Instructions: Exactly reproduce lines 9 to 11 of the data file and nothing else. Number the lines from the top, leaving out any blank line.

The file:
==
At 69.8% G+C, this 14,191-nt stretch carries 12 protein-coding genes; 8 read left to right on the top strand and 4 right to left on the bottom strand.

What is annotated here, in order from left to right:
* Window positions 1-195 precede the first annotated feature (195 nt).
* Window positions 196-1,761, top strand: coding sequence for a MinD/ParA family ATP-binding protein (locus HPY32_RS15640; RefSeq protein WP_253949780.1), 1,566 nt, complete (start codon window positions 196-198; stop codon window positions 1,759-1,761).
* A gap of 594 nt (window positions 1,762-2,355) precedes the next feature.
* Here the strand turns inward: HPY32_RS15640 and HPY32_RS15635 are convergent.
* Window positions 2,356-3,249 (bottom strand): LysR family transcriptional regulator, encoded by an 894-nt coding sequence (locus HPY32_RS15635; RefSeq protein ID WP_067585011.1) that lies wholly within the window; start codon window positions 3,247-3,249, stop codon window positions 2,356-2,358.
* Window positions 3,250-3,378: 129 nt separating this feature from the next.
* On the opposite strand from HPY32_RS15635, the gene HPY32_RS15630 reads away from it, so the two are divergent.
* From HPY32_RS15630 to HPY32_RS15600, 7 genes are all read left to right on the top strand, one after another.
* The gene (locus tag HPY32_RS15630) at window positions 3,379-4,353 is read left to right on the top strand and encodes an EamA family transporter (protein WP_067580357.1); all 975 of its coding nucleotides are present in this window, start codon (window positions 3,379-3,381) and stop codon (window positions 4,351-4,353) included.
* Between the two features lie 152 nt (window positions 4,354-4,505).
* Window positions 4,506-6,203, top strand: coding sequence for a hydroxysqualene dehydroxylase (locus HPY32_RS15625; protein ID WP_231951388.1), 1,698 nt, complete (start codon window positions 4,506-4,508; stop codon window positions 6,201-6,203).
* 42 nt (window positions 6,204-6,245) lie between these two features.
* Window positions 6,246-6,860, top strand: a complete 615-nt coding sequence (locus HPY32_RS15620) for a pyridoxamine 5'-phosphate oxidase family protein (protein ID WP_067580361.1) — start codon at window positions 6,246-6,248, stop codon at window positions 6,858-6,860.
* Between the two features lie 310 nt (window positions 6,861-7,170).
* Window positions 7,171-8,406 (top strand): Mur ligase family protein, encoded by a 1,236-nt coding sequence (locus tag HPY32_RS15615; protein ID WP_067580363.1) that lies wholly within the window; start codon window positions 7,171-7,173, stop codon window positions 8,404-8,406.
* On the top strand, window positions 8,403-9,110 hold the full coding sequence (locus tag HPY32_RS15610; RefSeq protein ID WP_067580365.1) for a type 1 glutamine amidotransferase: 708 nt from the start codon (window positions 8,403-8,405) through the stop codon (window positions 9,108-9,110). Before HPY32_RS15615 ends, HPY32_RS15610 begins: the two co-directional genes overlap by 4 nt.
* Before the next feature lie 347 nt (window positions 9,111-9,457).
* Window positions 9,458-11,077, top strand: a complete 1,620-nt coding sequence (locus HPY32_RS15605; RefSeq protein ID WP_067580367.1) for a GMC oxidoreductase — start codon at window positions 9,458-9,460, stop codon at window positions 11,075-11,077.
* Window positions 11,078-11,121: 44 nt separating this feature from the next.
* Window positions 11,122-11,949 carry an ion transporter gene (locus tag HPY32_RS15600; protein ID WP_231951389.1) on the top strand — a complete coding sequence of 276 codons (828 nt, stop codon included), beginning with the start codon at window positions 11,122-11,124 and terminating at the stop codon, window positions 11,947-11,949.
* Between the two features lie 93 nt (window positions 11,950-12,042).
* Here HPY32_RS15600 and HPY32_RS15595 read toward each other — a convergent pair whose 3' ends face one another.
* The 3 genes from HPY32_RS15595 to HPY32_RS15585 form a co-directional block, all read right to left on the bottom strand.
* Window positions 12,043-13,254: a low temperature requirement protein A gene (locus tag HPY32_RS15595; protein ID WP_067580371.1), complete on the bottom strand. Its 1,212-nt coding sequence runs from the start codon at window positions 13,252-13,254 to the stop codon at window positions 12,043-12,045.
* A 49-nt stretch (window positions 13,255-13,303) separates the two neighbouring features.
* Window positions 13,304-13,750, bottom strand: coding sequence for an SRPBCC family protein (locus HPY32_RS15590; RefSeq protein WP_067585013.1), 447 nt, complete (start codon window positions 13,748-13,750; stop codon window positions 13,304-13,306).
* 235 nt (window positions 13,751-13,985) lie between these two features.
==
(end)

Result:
* On the opposite strand from HPY32_RS15635, the gene HPY32_RS15630 reads away from it, so the two are divergent.
* From HPY32_RS15630 to HPY32_RS15600, 7 genes are all read left to right on the top strand, one after another.
* The gene (locus tag HPY32_RS15630) at window positions 3,379-4,353 is read left to right on the top strand and encodes an EamA family transporter (protein WP_067580357.1); all 975 of its coding nucleotides are present in this window, start codon (window positions 3,379-3,381) and stop codon (window positions 4,351-4,353) included.